Trump’s corrupt intent nullifies ‘mixed motives’ impeachment defense

Chief Justice John Roberts reads a question during the impeachment trial of President Donald Trump in the Senate in Washington on Jan. 29, 2020.

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Sen. Susan Collins opened the question-and-answer portion of the Senate impeachment trial by asking whether President Donald Trump was guilty if he had “mixed motives.” In other words, what if he was protecting both American interests by seeking an investigation of alleged foreign corruption, and protecting his own interests because the investigation — and its announcement — would smear his rival, Joe Biden?

The president’s lawyers responded that the Senate cannot properly convict a president for a “mixed motive” quid pro quo. After all, Professor Alan Dershowitz argued, all elected officials take action to help their electoral prospects, and all believe that the nation is best served by their re-election. Presidents may not be removed from office for self-serving actions that also advance the public interest.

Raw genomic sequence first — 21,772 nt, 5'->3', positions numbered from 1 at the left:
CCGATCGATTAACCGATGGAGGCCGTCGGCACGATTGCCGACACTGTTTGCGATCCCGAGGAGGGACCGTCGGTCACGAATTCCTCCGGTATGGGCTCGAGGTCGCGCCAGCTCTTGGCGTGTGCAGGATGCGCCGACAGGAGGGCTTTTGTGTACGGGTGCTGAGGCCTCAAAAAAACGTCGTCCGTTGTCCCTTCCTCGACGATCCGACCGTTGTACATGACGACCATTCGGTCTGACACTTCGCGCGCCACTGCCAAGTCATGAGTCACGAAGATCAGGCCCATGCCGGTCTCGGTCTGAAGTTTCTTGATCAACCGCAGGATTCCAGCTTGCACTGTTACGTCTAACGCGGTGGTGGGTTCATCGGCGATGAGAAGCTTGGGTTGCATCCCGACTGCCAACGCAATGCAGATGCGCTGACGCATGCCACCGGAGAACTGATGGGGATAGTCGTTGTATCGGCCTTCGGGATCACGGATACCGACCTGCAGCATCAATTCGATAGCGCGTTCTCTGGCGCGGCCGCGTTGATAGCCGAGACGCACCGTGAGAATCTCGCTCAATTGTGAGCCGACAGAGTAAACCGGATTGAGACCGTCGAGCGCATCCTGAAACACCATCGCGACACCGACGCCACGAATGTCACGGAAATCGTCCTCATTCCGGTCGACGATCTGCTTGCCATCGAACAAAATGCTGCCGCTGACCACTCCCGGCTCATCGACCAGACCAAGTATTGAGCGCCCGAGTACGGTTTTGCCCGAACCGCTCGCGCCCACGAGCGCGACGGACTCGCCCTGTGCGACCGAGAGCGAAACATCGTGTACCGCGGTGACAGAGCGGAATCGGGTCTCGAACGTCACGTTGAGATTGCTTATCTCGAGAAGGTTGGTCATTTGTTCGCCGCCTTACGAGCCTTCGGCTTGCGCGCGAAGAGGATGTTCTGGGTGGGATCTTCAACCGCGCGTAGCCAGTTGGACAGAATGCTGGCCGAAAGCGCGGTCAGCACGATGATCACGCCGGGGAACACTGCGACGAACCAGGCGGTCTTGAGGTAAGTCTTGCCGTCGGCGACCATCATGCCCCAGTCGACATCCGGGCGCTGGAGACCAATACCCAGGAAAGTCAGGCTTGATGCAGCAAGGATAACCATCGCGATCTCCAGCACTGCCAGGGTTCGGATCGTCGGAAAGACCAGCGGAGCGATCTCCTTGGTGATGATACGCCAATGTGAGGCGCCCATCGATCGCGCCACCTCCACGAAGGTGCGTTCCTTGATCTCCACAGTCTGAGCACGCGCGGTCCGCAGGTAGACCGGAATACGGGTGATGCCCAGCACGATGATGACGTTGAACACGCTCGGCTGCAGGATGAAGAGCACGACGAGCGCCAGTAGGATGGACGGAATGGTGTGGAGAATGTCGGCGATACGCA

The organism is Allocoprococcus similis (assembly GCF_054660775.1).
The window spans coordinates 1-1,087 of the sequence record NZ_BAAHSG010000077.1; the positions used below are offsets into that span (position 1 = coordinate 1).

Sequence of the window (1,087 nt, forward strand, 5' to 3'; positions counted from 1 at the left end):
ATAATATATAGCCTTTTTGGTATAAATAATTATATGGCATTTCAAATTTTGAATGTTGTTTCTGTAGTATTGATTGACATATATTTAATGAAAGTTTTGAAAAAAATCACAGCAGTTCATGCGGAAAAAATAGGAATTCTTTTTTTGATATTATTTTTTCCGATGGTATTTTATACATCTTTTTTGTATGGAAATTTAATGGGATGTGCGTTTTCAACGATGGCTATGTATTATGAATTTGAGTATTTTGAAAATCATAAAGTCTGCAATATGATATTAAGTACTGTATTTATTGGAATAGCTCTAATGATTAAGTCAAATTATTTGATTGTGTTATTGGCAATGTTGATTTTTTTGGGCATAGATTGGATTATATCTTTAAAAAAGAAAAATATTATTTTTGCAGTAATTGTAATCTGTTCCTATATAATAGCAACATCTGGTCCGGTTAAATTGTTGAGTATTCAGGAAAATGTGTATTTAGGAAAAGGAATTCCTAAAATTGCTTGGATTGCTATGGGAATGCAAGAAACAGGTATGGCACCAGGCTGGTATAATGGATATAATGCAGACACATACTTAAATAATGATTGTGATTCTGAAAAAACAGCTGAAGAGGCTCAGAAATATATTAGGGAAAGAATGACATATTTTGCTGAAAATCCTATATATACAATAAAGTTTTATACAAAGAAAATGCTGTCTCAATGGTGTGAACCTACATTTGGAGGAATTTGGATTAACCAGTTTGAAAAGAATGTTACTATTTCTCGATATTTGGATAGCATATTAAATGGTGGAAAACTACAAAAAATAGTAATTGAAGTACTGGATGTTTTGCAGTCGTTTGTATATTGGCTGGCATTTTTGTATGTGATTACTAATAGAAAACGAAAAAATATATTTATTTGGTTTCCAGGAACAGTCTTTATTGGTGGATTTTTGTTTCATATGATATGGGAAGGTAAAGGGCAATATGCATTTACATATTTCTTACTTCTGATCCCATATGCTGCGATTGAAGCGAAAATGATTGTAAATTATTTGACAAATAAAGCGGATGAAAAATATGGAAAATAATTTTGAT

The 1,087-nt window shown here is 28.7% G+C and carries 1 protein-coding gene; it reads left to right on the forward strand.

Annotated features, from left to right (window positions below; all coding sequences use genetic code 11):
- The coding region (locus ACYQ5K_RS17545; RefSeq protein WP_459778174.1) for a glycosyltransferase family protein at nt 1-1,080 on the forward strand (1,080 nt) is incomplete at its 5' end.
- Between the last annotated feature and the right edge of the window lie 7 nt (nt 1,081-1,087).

This absurdist argument is raised as a smokescreen to avoid what makes a trial a trial: hearing testimony from first-hand witnesses such as former national security adviser John Bolton, who says the president told him he would only allow military aid if Ukraine investigated former Vice President Joe Biden and his son, Hunter. The Dershowitz argument is also dangerous: There is a night-and-day difference between a president’s advancing his re-election prospects by signing a trade pact with Mexico and Canada, versus pressuring an ally to help tar his political rival.

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